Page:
Sanderling stepsSustrans Volunteer Coordinator 19 Feb
With the back-to-back storms passing through, I've been reading more about nature than spending time out in it. I've been dipping in and out of so many books, that I cannot re-find where I read that sanderlings lack a hind toe and that this distinguishes them from other small waders. But it was before I took advantage of a break in the weather to spin down route 76 in East Lothian and take a walk on Aberlady beach. I was alone but for a couple of oystercatchers, and one strong but tiny white-grey sanderling, bracing in the wind and zig-zagging along the tideline, chasing the receding waves and then fleeing back when they changed direction. Remembering the fun foot fact, when the bird took off for other tides I traced its path and found minute three-toed prints in the wet sand, jinking back and forth. I often see these little winter silver sandpipers from coastal NCN routes that run along the long, sandy beaches that they prefer - route 7 through Ayrshire, route 1 in Angus, as examples. Unsurprising perhaps, as 16,000 overwinter in the UK - that's 96,000 toes.
Trip to Iron BridgeMs Holligan 19 Feb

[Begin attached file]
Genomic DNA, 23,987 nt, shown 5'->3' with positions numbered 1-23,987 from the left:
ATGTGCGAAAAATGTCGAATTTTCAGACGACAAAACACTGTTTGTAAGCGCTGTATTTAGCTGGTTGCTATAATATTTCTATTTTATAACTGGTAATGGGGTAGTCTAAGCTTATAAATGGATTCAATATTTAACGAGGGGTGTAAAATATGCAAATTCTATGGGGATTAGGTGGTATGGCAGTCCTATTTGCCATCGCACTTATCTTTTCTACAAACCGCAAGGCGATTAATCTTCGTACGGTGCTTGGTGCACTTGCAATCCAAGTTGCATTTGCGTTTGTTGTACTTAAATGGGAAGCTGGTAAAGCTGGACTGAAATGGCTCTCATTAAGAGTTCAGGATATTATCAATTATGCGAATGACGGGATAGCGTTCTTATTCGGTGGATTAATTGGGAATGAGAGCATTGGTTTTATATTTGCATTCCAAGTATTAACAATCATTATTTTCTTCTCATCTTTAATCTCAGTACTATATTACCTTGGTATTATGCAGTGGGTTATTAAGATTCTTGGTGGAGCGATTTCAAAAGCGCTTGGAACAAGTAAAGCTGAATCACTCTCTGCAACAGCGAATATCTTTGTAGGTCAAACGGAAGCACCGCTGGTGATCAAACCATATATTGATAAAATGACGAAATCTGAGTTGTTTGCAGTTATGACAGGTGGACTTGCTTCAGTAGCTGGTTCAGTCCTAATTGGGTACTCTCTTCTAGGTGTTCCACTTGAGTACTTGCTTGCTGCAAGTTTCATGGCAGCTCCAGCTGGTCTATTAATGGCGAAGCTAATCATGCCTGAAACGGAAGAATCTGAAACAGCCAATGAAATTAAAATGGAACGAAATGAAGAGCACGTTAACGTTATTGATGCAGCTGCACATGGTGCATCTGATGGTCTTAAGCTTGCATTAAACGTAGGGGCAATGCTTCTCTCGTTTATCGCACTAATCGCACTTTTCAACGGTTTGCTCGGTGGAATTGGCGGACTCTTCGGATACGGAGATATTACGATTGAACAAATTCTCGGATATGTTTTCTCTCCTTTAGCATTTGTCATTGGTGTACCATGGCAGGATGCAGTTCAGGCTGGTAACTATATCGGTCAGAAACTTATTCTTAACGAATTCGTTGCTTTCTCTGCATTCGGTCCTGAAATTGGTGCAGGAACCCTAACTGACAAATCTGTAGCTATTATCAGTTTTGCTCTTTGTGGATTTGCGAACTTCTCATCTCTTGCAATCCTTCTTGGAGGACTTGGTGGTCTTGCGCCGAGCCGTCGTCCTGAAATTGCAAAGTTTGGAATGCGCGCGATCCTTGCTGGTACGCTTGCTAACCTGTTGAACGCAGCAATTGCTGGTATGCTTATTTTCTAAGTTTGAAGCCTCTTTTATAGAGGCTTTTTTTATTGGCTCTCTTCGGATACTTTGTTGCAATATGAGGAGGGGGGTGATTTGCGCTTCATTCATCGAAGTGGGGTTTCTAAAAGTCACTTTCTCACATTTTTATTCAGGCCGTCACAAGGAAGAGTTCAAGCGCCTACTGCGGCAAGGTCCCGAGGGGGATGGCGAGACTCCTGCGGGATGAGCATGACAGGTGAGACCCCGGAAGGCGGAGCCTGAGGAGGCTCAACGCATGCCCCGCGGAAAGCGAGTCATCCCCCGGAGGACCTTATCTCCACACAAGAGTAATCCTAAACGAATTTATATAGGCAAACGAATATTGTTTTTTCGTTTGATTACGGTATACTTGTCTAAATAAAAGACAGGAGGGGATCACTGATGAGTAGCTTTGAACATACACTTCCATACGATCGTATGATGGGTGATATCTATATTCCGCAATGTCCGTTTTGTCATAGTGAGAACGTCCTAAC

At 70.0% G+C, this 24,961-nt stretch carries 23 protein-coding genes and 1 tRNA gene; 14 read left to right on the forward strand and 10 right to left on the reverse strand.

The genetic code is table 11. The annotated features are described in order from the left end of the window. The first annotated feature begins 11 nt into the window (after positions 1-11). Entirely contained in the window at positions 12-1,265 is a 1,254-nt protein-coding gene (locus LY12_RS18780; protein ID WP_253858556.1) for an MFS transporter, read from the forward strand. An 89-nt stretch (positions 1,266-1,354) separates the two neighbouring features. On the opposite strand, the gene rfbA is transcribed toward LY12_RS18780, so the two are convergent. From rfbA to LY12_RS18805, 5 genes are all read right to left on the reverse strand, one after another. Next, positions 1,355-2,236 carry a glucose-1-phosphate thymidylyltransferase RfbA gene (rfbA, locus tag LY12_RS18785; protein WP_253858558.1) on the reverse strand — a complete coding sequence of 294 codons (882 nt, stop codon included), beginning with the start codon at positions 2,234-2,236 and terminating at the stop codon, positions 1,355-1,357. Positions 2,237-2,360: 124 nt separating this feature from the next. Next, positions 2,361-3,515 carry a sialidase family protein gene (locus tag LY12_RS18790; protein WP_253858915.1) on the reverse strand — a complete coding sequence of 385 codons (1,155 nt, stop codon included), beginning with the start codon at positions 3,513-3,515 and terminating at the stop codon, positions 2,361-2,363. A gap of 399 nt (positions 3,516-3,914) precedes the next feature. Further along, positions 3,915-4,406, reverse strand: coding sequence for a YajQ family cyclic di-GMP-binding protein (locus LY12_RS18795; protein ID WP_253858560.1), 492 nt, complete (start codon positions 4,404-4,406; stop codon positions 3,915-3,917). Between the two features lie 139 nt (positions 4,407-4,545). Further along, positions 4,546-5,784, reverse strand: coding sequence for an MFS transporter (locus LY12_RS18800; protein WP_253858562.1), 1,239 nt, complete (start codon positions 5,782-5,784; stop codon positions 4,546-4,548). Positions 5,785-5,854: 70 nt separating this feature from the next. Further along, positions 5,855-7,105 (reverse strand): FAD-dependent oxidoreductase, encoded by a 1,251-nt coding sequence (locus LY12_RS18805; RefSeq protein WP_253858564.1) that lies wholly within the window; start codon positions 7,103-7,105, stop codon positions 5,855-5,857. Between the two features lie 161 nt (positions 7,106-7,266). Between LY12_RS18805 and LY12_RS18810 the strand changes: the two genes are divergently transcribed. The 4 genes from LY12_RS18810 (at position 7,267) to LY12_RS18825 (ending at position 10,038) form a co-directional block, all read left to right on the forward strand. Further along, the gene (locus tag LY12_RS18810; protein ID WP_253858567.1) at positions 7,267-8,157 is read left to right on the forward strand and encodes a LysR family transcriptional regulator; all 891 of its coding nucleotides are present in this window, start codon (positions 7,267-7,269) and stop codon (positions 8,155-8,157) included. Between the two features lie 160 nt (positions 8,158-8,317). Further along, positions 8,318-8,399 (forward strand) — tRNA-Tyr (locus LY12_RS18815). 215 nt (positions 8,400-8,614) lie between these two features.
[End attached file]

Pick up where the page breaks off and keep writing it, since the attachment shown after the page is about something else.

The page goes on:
9.1.19 We went to the iron bridge most of us for the first time we discovered it was the first ever iron bridge to be built in Scotland there use to be a house called Lallathin house and we looked at the deserted broken down green house and walled garden. we also saw horses.
Cumbria Eco Forum awards applicationAlison Bird 18 Feb
Cumbria Eco Forum are hosting an award ceremony next month and I agreed to submit an application for St Bridget's school, Parton, to showcase the environmental work we do in the community with the kids on the beach and related activities. My husband and I have worked hard to prepare a 5 minute video to share what we have been doing at school.
Family beach walk and fish boxesAlison Bird 18 Feb
Great to be out on the beach again with my family after a stormy two weeks. We had a windy walk from St Bees to Seamill along the cliff then back via the shingle beach. The sound of the waves crashing on the shingle, fresh air and even some sunshine on our faces was brilliant after being hemmed inside with the recent storms Dennis and Ciara. What made it even better was sharing some beach cleaning time with my niece, we both found fish boxes, pulling them along the shingle with some recovered fishing line and filling them on our way, imagining ourselves in Arctic travels pulling our sleighs and supplies! Super pleased to hear Joseph, my 7 year old son also found a fish box ahead of us and independently pulled his box off the beach too. We reused our last fish box found at Parton bay and it is now compost full and ready for planting in the school grounds.
Cowal - Pucks GlenDavid Igoe 18 Feb